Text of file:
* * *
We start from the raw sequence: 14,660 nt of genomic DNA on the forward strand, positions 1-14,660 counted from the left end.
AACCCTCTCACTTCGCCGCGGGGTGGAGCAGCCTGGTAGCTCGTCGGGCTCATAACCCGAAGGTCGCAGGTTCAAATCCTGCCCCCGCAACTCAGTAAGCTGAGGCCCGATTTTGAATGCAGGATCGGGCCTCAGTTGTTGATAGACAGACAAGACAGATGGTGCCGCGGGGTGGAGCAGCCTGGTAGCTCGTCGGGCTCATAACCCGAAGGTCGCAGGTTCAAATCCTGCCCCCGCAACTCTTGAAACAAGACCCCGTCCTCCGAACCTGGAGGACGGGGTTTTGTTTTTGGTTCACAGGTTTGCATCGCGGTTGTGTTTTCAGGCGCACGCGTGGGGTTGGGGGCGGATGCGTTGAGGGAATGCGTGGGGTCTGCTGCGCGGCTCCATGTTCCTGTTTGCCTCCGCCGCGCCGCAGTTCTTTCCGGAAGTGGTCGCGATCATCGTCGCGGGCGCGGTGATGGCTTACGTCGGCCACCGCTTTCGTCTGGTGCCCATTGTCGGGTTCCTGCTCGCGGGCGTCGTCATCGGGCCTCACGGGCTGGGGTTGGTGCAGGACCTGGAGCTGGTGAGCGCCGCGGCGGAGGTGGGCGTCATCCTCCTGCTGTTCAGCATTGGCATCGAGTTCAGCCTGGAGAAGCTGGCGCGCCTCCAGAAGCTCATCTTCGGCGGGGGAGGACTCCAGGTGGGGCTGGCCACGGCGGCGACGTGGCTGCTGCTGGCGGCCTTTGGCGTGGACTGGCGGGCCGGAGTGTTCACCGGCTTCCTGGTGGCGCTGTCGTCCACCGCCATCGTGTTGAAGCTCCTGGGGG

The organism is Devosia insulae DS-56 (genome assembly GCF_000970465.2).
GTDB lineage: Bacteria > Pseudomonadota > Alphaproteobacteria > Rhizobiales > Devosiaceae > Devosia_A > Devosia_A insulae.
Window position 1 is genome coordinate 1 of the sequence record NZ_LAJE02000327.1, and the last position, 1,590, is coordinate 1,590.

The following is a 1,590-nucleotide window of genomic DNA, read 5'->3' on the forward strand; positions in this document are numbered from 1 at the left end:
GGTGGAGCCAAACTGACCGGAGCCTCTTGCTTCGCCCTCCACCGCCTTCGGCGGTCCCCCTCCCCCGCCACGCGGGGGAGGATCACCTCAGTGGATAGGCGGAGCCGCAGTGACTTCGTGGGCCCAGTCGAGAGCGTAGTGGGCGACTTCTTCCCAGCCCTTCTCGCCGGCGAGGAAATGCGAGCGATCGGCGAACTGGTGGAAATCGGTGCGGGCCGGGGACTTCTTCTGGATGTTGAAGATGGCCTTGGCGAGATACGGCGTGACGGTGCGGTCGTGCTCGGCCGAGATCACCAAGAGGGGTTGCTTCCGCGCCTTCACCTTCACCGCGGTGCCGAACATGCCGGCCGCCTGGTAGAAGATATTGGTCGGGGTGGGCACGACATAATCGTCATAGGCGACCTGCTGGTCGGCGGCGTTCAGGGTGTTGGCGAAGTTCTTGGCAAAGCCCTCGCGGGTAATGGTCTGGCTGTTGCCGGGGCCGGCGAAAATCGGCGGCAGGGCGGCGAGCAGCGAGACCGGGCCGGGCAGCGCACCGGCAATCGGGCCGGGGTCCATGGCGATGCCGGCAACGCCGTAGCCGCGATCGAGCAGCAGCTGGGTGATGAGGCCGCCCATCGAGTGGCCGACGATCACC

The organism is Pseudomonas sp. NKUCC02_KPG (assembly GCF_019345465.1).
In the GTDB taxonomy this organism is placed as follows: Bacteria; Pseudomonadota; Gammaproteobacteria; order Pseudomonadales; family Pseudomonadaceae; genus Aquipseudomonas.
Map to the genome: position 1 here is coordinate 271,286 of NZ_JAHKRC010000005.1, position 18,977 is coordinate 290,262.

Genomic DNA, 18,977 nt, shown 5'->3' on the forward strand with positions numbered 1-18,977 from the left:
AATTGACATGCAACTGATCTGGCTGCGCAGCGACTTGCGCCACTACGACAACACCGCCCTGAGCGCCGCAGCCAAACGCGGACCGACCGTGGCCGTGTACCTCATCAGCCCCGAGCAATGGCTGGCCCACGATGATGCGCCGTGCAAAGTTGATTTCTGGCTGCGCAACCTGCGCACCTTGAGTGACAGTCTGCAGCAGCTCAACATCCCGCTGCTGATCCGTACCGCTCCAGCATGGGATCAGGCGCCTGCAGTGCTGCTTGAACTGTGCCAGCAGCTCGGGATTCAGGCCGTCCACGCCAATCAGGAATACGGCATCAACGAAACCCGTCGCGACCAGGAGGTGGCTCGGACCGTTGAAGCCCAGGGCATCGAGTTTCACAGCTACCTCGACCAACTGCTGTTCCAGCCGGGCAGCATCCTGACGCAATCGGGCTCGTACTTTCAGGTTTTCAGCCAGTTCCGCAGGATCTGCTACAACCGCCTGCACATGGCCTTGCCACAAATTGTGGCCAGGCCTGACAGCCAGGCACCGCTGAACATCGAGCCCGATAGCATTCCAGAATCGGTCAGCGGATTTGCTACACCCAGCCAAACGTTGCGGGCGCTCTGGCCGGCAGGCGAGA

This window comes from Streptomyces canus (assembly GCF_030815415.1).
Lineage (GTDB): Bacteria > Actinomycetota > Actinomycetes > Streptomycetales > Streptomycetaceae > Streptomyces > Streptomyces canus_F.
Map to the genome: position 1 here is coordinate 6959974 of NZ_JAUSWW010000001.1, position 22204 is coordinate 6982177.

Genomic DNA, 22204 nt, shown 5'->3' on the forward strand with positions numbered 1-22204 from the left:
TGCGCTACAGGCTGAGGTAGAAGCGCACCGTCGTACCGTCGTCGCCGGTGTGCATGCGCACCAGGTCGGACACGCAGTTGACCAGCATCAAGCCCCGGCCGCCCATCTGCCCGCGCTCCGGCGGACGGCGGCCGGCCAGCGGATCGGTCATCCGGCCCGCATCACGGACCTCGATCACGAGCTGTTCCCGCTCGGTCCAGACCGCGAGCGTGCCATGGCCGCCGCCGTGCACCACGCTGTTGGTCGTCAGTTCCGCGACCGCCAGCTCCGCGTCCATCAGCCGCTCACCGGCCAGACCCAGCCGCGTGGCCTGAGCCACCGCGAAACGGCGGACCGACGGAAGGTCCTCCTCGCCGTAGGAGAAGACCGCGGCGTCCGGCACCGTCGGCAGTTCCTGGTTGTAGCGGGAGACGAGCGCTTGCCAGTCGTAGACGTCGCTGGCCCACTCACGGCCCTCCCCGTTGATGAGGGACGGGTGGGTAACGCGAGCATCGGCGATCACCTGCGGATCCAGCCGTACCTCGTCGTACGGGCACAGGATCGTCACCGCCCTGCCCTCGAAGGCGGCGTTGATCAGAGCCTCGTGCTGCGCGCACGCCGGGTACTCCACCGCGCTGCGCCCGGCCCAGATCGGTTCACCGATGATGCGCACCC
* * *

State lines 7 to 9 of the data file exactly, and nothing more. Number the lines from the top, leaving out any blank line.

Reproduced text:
GGTGGAGCCAAACTGACCGGAGCCTCTTGCTTCGCCCTCCACCGCCTTCGGCGGTCCCCCTCCCCCGCCACGCGGGGGAGGATCACCTCAGTGGATAGGCGGAGCCGCAGTGACTTCGTGGGCCCAGTCGAGAGCGTAGTGGGCGACTTCTTCCCAGCCCTTCTCGCCGGCGAGGAAATGCGAGCGATCGGCGAACTGGTGGAAATCGGTGCGGGCCGGGGACTTCTTCTGGATGTTGAAGATGGCCTTGGCGAGATACGGCGTGACGGTGCGGTCGTGCTCGGCCGAGATCACCAAGAGGGGTTGCTTCCGCGCCTTCACCTTCACCGCGGTGCCGAACATGCCGGCCGCCTGGTAGAAGATATTGGTCGGGGTGGGCACGACATAATCGTCATAGGCGACCTGCTGGTCGGCGGCGTTCAGGGTGTTGGCGAAGTTCTTGGCAAAGCCCTCGCGGGTAATGGTCTGGCTGTTGCCGGGGCCGGCGAAAATCGGCGGCAGGGCGGCGAGCAGCGAGACCGGGCCGGGCAGCGCACCGGCAATCGGGCCGGGGTCCATGGCGATGCCGGCAACGCCGTAGCCGCGATCGAGCAGCAGCTGGGTGATGAGGCCGCCCATCGAGTGGCCGACGATCACC

The organism is Pseudomonas sp. NKUCC02_KPG (assembly GCF_019345465.1).
In the GTDB taxonomy this organism is placed as follows: Bacteria; Pseudomonadota; Gammaproteobacteria; order Pseudomonadales; family Pseudomonadaceae; genus Aquipseudomonas.